Beef is the main culprit.
Not only do cattle pass massive quantities of planet-warming methane, huge swathes of carbon-absorbing forests — mostly in Brazil — are cut down every year to make room for them.
“For climate, we know that coal is the low-hanging fruit, the dirtiest of fossil fuels,” said Rockstrom. “On the food side, the equivalent is grain-fed beef.”
It takes at least five kilos of grain to produce a kilo of meat.
And once that steak or lamb chop hits the plate, about 30 percent will wind up in the garbage bin.
Dairy is also limited to about one cup (250 grams) of whole milk — or its equivalent in cheese or yoghurt — per day, and only one or two eggs per week.

“Eat more legumes and veggies”
At the same time, the diet calls for a more than 100 percent increase in legumes such as peas and lentils, along with vegetables, fruits and nuts.
Grains are considered to be less healthy sources of nutrients.
“We can no longer feed our population a healthy diet while balancing planetary resources,” said The Lancet editor-in-chief Richard Horton.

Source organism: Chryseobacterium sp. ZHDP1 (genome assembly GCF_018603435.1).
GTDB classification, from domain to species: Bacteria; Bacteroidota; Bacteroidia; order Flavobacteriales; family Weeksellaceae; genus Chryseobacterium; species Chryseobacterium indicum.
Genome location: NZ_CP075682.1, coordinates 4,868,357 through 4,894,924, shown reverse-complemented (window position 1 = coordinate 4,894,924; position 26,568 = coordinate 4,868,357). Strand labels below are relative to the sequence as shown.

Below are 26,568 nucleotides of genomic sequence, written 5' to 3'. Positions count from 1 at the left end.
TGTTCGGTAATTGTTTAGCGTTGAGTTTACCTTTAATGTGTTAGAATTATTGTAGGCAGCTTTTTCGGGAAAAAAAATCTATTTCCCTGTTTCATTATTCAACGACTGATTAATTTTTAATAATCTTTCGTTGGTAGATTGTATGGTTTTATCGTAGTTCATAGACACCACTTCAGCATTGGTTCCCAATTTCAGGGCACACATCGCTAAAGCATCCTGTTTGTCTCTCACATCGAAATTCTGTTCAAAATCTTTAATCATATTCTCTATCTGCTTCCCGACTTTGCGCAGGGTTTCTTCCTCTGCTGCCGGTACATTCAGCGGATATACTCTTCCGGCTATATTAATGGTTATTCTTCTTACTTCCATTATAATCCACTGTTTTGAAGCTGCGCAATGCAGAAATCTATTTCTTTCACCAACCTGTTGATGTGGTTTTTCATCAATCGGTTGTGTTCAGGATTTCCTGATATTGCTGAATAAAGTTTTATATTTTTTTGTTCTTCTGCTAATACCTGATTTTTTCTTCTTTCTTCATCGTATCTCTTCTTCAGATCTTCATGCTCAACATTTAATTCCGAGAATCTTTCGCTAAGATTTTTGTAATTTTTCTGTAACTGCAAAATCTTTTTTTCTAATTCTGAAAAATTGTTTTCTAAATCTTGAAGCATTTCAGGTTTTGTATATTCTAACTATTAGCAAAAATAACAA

“For the first time in 200,000 years of human history, we are severely out of sync with the planet and Nature.”
The report drew heavy fire from the livestock and dairy industry, and some experts.
“It goes to the extreme to create maximum attention, but we must be more responsible when making serious dietary recommendation,” said Alexander Anton, secretary general of the European Dairy Association, noting that dairy products are “packed” with nutrients and vitamins.
Christopher Snowdon of the Institute of Economic Affairs in London said the report “reveals the full agenda of nanny-state campaigners.”
“We expected these attacks,” said Lang. But the same food companies pushing back against these findings realize that they may not have a future if they don’t adapt,” he said.
“The question is: does this come by crisis, or do we start planning for it now.”
Some multinationals responded positively, if cautiously, to the study.
“We need governments to help accelerate the change by aligning national dietary guidelines with healthy and sustainable requirements, and repurposing agricultural subsidies,” the World Business Council for Sustainable Development said in a statement.


Virtual reality to improve patient experience in health care

Eng. Faisal Ayman Ashour helps introduce virtual reality (VR) to Saudi hospitals in 2018. (Photo/Supplied)
Updated 37 min 37 sec ago
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Virtual reality to improve patient experience in health care